WWithout the right staff and jet-lagged guests, the sheer immensity of the 240-room hotel lobby is clear. Dozens of sofas have been stored and the rugs are covered with plastic sheeting to protect them from dust. The chandeliers hang solitary and dull in the dim light. Time zone clocks tick behind an empty reception desk.
“We can’t go on like this,” says Service Director Khader Hihi, walking the gleaming tile floors. “All of Bethlehem depends on tourism.”
Since March, the Manger Square Hotel, which offers four-star accommodations popular with Christian pilgrims, has been closed due to the coronavirus pandemic. Most of the other large hotels nearby are empty.
Like several governments, Israel, which controls international entrances to the occupied Palestinian territories, has blocked entry to non-residents, meaning the tourism industry has been frozen.
With the arrival of Christmas, which is normally the busiest time of the year in Bethlehem, the city anticipates a sober affair, its first significantly empty vacation period since the intense violence two decades ago. Even during the second intifada, some tourists came.
“We used to have 80 employees, which increases to 110 at Christmas,” Hihi said, and she moved into a room on the ninth floor, with the mattresses naked, the pillows and the television wrapped in plastic.
Now, only four employees come in daily to make sure the building’s essential systems are working.
A hotel costs money, even when it’s closed, says Hihi. You have to turn on the air conditioner to prevent it from stalling. The fire system must also be kept on. Add in salaries and maintenance for permanent staff, and the hotel’s monthly cost is around $ 30,000, he estimates.
“Normally, we make about $ 25,000 a day,” he said, adding that between 450 and 500 guests visit during the holiday period.
There is also a broader impact on the community. “We usually buy 800 eggs a day from farms, plus vegetables and bread from bakeries.” Some smaller hotels, depending on local visitors, have stayed open, but they aren’t making much money.
“Everyone is upset. No one knows what will happen, ”Hihi said.
Next to the hotel, the King Solomon Bazaar souvenir shop is open, but not for tourists. “I come to ventilate the store and clean it,” said 25-year-old owner Adnan al-Qurna.
Christmas in the city responsible for its existence is not canceled in any way. However, it will be significantly reduced and will not include thousands of people as it normally does.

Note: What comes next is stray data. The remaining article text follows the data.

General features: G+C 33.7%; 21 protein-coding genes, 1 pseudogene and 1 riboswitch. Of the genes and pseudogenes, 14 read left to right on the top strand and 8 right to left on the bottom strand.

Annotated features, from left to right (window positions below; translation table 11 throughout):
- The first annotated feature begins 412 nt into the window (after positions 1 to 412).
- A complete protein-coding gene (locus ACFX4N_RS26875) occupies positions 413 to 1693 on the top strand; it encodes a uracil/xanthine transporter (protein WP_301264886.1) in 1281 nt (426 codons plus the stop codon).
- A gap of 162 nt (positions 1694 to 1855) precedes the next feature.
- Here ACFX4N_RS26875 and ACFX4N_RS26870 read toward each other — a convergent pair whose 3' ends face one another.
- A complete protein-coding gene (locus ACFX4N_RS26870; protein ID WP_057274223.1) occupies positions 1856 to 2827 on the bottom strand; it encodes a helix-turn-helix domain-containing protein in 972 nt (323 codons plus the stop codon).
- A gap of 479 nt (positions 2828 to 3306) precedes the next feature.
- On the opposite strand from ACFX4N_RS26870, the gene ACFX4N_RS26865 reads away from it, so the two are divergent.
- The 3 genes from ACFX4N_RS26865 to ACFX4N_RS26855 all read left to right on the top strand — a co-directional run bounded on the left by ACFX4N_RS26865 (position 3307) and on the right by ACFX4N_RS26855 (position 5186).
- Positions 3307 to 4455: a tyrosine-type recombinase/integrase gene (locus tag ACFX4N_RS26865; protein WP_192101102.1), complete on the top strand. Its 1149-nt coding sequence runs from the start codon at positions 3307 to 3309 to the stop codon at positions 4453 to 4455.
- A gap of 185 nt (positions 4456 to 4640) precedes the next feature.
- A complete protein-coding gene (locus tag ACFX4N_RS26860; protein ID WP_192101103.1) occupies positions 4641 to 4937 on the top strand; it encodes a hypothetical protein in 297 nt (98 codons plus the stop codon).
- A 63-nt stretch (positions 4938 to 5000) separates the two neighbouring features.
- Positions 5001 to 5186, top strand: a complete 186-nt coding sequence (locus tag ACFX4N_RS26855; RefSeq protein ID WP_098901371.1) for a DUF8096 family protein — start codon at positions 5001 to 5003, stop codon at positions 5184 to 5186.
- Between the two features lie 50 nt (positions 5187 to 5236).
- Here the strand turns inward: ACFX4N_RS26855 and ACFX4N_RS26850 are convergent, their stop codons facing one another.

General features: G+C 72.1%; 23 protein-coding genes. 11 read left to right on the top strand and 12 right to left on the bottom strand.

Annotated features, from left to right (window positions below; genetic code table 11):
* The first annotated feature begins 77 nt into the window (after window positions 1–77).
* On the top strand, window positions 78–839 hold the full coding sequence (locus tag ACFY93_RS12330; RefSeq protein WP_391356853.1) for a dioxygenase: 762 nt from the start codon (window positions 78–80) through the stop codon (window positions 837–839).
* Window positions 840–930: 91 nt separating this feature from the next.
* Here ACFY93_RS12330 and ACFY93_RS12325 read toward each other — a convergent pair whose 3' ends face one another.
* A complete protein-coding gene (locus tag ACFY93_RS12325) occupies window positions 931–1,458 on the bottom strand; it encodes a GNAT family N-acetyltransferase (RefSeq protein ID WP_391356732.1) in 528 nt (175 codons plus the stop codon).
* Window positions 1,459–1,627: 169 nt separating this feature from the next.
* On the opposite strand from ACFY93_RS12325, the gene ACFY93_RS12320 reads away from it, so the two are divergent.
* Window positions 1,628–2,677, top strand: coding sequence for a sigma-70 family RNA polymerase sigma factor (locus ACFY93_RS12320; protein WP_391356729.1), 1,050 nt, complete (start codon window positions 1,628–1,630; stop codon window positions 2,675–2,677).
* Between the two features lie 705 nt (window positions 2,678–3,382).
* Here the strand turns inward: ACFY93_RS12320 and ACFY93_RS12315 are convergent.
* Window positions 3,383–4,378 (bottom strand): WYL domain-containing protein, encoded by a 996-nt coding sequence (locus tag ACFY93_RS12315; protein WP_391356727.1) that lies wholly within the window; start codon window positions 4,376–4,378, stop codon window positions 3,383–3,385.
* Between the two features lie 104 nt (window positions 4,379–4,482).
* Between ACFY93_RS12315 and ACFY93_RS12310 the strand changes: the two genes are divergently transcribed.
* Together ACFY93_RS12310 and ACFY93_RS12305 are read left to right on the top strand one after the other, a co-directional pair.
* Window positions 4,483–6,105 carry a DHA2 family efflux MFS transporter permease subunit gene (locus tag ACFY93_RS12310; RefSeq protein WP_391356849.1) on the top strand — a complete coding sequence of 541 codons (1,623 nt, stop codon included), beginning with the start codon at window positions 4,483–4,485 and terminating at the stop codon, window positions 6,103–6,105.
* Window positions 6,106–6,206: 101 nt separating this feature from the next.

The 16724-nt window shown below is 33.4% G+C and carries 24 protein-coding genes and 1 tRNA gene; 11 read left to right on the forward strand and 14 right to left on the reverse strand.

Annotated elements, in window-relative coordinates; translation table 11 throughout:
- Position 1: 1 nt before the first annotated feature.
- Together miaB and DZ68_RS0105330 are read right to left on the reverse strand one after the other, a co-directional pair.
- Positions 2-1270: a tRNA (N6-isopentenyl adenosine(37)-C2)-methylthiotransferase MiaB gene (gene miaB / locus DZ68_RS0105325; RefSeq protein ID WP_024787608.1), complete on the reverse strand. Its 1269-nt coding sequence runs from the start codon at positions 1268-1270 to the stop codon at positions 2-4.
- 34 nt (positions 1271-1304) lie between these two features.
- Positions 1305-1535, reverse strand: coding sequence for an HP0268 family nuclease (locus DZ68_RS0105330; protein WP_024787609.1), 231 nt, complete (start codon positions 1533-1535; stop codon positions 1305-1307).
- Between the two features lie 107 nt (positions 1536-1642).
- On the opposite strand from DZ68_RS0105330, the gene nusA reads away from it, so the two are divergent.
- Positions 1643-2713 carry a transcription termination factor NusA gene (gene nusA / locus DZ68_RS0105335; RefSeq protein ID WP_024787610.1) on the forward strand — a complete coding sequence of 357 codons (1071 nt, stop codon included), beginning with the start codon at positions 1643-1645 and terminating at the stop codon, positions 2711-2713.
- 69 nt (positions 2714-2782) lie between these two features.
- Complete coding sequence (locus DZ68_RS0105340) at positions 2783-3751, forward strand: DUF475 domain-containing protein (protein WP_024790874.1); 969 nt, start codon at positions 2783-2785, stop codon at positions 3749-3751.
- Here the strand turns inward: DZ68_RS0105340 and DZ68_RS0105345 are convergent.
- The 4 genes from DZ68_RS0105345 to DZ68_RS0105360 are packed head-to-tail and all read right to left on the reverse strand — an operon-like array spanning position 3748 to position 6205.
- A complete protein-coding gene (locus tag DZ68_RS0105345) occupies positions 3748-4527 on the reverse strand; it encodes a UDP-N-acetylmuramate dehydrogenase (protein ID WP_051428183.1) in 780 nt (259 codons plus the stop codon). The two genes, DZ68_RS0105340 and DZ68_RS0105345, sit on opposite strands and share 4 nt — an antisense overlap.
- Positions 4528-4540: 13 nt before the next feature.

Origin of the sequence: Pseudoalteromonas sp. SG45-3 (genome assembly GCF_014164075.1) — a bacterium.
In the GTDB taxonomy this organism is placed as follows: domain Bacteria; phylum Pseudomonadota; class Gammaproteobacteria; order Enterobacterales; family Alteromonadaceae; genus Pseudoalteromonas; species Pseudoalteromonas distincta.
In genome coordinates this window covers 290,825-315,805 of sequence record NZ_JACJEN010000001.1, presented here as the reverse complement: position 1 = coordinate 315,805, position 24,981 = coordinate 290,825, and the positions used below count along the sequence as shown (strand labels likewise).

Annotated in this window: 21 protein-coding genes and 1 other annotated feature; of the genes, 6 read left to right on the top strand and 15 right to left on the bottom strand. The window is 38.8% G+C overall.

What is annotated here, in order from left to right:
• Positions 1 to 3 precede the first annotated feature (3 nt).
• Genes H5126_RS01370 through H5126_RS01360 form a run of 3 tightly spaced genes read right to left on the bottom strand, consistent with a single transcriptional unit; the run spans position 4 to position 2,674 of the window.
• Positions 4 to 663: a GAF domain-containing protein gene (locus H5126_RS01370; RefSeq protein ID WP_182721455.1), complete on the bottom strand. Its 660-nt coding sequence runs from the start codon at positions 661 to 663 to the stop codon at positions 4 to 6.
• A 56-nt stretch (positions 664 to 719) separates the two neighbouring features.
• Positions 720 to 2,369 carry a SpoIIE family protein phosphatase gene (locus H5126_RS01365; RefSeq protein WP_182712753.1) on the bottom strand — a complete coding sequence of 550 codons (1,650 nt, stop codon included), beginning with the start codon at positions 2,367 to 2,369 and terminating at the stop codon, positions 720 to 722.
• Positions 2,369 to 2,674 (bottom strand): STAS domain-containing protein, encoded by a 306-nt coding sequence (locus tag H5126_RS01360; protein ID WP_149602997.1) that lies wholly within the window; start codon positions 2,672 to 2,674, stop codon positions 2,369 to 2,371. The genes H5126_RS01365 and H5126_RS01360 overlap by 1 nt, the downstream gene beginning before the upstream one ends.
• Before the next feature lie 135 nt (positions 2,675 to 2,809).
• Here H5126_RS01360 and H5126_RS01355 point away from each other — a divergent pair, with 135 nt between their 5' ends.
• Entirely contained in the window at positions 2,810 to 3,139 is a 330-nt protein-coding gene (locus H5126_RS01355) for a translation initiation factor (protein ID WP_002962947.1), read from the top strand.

The Palestinian Health Ministry recommended strict limits on celebrations, including the traditional tree-lighting ceremony in Manger Square, which was limited to 50 people. Restaurants must close at 9:00 p.m. during the Christmas season.
Other events, such as the recently created Bethlehem Cultural Festival, were held in digital format, with recorded performances, short films and debates broadcast live.
The occupied West Bank is experiencing a record increase in coronavirus cases, with daily infections exceeding 1,000 in the territory of around 2.7 million Palestinians and around 400,000 Israeli settlers.
A Christian aid charity, Friends of the Holy Land, described the situation as a disaster for the city, estimating that around 80% of its residents relied on tourism.
“No one could have predicted the 2020 pandemic, or that this total collapse in tourism would last that long,” said the charity’s chief executive, Brendan Metcalfe.
The charity launched a Christmas appeal to send money for schools and medical expenses.
“Never before have we had to help so many people through unemployment. The Bethlehem churches that have also helped so far are now running out of funds and there is nothing to come from the Palestinian Authority, ”he said. “There is no licensing plan or other form of safety net, so people really need the help we can provide.”
Inside the Church of the Nativity, one of the most revered Christian sites in the world, the hordes of tourists are gone. Usually lines of people, their smartphones blinking, descend steep stairs that lead to the grotto that traditionally marks the birthplace of Jesus. Now the staircase, along with the rest of the church, is almost empty.
“Normally 1,100 people will come to the Christmas services,” Father Emad Kamil said. “This year, we have not yet decided on a figure.”
The pandemic had been a lesson in arrogance, he said. “No matter what we may think, we are weak and fragile.”
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